image imageHope you are enjoying the spring flowers in your part of the world.

Blessings to you,

Sarah

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Gift #810: Tulip trees

This is one of the times of year that I become hazardous on the road.  I’ll pass the blame and say it’s not my driving skills, but rather the immense distraction of my favorite trees in spring – tulip trees.  For most of the year our state trees look like normal, ordinary trees – they are beautiful – but they melt into the landscape and you don’t really notice.  But for a few weeks in April each year, they are the only thing you can notice.  They shine in their glorious crown of pink-white blossoms and quite frankly, there’s not another tree that can come close to their beauty.  (The other trees know this and conveniently delay their budding until after the tulip tree has had its day.  So in truth, the tulip trees have no competition because they are the first budding trees to flower here).  Seasons emerge slowly in my neck of the woods, with distinct stages.  I love this because you can savor every moment.  At this point hellebores and daffodils are in bloom, a few shrubs have leafed out and our flowering, and the spotlight is on the tulip trees.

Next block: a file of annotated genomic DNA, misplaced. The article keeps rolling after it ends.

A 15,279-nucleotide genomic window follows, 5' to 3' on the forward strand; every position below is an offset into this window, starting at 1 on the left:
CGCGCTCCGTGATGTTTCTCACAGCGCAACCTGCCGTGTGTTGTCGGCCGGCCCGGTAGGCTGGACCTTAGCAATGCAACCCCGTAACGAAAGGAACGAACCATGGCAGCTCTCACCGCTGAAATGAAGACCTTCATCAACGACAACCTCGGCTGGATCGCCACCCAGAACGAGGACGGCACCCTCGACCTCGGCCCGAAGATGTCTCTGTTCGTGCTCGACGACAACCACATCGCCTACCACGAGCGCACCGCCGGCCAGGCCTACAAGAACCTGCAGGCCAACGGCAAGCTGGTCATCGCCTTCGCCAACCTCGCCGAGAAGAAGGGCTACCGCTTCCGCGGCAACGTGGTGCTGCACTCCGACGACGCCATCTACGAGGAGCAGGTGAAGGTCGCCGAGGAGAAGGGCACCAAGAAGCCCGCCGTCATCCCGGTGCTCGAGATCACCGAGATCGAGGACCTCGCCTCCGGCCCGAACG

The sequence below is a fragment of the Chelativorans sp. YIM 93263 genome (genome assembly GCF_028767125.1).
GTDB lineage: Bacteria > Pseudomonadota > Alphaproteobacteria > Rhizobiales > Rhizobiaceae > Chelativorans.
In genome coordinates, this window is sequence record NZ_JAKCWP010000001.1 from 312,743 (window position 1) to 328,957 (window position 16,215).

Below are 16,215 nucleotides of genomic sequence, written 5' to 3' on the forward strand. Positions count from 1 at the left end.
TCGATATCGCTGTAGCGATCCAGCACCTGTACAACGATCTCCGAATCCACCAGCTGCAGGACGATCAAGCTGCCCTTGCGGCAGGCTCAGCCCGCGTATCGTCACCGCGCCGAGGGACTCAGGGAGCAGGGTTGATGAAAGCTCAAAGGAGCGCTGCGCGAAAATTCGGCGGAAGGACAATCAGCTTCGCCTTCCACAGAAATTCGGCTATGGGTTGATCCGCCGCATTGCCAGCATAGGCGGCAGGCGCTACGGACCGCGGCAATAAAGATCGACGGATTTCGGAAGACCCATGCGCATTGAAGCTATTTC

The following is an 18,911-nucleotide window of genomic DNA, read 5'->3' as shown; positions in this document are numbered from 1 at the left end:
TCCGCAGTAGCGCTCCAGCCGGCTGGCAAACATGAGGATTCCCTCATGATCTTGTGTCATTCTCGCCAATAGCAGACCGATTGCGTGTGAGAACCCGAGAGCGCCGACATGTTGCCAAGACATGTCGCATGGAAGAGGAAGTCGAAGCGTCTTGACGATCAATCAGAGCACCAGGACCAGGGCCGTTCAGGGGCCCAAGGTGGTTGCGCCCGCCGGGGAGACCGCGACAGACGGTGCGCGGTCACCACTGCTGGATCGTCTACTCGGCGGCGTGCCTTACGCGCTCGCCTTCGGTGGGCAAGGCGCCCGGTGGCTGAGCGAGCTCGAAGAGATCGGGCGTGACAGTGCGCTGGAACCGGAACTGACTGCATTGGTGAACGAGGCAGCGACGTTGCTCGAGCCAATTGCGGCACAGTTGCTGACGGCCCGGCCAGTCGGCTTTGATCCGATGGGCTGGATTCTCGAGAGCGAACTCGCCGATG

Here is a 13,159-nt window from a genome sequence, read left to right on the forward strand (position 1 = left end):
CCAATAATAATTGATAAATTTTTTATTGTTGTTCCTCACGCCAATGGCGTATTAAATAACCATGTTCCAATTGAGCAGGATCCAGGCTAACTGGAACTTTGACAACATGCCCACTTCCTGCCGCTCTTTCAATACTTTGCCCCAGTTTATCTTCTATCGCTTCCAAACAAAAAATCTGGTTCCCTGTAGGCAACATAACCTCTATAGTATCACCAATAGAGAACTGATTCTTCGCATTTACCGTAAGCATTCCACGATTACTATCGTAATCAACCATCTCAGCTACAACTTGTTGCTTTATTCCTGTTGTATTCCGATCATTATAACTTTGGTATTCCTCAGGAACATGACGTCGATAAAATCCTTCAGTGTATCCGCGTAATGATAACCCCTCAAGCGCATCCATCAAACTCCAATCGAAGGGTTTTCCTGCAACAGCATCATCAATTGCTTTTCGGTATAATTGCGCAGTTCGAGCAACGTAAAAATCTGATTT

About 2 weeks ago the tulip trees looked like this:

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As of last Thursday, they look like this:

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At their peak, their limbs are filled to the brim with large cup-like flowers.  Pink/mauve on the outside and creamy white on the inside, they are the most beautiful of flowers.  They are well-cultivated trees and plentiful all over the city and countryside, so it is a great delight to drive around and admire them.

In fact, this weekend I made a special trip to visit a couple of fine specimens in a nearby city.    Those trees had reached their peak and were already starting to lose their blooms.  I had lunch with my mom outside at a tea-house to celebrate my birthday, and we got to watch the petals gently fall about us like scented rain.

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It’s been a thrill to watch the tulip trees in their moment of glory.  It’s over all too soon, but while it lasts, there’s nothing like it.  And then you find yourself anxiously waiting till next year to see it all again.